Thin Membrane Transducer (22102/23074)
Northwestern´’´s Thin Membrane Transducer (TMT) invention is an ultra sensitive biosensor. The TMT has significant advantages over the cantilevered biosensor – another approach that has been previously implemented:
Highly Sensitive: The TMT detection sensitivity is on the order of a picomolar (10-12 molar) with capability in the sub-picomolar range. Low-Cost and Compact: The TMT does not require optical detection. The more sensitive cantilevered biosensors do require optical detection, which is costly and bulky. Low Detection Time: The TMT can quickly detect reactions, whereas a cantilevered biosensor requires time to permit fluid disturbances to settle-down. Multiple Detection: The TMT can easily detect multiple chemical reactions and molecules. A cantilevered biosensor can also detect multiple chemical reactions, but only through a complicated process. Linearity and dynamic range: This can be easily adjusted for the TMT. Adaptable: The TMT can use a variety of membrane materials. There are two distinct embodiments of this invention. The following schematic presents the case where pressure is applied underneath to maintain stress upon the membrane. Another case does not rely upon maintaining pressure underneath the membrane. In either case, the gas or fluid solution presents molecules that react on the top surface of the membrane. The reaction changes the surface stress, which in turn deflects the membrane upward or downward as shown. A capacitor, fully isolated from the solution, is calibrated to measure the deflection due to surface stress placed upon the membrane.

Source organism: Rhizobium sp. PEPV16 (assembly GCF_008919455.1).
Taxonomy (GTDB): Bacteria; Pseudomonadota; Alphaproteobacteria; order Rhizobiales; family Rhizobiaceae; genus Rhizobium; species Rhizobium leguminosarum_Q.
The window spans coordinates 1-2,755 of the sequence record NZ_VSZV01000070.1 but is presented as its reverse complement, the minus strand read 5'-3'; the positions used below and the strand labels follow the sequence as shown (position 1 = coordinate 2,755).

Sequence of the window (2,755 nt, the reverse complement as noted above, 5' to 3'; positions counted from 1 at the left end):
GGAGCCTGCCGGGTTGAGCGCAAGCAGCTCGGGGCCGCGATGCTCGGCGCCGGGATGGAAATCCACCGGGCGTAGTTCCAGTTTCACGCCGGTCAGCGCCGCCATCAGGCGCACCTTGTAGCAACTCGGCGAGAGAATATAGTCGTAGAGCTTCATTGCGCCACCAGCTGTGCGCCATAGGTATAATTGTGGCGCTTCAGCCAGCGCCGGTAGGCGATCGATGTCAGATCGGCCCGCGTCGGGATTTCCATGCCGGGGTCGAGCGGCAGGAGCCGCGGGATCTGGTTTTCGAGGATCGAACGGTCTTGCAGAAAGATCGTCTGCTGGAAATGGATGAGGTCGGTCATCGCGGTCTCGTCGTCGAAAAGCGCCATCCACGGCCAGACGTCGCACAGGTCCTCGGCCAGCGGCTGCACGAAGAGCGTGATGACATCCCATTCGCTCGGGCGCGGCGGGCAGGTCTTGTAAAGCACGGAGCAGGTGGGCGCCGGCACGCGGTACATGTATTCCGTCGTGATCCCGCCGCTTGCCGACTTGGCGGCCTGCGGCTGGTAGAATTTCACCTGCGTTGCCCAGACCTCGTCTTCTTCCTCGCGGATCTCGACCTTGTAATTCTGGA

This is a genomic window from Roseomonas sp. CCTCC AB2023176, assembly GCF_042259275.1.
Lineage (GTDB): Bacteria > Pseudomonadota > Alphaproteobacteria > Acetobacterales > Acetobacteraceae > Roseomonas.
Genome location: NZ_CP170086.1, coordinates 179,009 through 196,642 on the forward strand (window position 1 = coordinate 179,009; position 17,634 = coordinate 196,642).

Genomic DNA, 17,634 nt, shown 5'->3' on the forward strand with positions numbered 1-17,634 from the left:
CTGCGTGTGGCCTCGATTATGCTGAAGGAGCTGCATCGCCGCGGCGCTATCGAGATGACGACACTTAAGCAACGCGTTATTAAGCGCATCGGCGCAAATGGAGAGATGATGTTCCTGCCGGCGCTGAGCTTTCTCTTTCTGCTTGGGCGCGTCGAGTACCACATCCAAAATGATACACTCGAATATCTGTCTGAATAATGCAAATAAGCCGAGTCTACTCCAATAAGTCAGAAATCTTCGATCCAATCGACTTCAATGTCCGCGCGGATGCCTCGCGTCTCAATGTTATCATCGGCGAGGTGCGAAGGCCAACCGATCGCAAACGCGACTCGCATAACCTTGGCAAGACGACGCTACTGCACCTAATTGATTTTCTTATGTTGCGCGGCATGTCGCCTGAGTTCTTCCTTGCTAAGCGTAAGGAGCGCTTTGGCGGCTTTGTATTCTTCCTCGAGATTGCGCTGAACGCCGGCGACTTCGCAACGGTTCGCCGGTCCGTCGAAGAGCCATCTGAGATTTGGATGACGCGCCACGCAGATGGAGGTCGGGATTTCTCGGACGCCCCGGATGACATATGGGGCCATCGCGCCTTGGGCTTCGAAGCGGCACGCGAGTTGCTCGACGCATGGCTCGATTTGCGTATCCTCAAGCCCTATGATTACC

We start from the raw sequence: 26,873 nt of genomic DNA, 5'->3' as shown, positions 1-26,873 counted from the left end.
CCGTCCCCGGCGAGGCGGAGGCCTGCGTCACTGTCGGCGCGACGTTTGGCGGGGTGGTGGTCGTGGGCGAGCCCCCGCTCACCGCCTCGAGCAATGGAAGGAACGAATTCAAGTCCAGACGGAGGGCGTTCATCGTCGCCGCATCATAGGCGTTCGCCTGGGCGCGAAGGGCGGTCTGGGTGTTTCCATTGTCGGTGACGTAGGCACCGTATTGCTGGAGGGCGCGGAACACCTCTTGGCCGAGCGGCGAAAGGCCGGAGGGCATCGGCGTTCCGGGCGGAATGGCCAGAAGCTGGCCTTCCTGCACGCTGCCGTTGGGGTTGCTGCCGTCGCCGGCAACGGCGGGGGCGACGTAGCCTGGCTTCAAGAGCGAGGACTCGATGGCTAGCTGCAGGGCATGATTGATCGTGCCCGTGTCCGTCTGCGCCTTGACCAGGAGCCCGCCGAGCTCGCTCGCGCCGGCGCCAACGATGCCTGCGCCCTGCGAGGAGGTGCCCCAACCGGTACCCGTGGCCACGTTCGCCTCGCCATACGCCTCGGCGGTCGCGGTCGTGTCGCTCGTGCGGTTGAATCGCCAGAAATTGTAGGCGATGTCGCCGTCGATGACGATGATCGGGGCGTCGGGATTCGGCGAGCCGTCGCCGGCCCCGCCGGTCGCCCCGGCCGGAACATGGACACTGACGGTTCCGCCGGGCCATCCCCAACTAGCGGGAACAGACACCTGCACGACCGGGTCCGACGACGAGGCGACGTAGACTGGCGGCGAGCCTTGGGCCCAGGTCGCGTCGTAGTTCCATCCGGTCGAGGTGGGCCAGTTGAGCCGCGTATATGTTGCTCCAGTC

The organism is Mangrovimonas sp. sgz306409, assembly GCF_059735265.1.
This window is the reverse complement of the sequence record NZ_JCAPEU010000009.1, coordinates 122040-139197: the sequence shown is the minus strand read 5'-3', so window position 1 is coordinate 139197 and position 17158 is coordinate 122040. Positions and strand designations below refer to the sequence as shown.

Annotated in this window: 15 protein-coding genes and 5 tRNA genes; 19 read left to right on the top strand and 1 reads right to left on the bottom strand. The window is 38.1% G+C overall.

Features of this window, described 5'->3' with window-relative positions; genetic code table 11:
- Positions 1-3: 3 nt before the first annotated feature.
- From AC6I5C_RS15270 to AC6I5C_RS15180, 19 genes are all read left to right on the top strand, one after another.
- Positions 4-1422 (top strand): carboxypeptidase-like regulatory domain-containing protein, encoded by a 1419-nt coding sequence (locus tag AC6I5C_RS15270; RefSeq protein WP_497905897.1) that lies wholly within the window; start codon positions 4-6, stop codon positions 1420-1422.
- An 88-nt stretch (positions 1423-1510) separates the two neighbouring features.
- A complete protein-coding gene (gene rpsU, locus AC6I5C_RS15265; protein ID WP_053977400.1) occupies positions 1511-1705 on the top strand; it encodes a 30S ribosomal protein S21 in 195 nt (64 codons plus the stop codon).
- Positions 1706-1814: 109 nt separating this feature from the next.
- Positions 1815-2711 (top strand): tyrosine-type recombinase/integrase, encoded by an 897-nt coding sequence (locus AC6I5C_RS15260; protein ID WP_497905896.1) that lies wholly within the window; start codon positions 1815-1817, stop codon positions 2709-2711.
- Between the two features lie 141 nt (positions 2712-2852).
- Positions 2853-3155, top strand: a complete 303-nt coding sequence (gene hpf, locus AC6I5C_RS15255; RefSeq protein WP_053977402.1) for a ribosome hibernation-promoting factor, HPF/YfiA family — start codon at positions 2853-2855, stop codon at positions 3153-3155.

APPLICATIONS: Although the TMT was invented for application as a bio-molecule and chemical sensor, it can also serve in a variety of applications where a highly sensitive sensor or actuator is required. Some examples include pressure sensors, accelerometers, gyroscopes, micro-pumps, and image sensors.
STAGE OF DEVELOPMENT:The inventors demonstrated highly sensitive, label-free detection of a bioaffinity reaction (biotinstreptavidin). Figure 2 shows that when streptavidin (10aM) was added, the capacitance exponentially decreased over time due to membrane deformation by compressive surface stress produced by the chemical reaction. Steady state was reached in less than 5 minutes. A patent application has been filed.
Junghoon Lee, Jaehyun Chung, and Kyong-Hoon Lee
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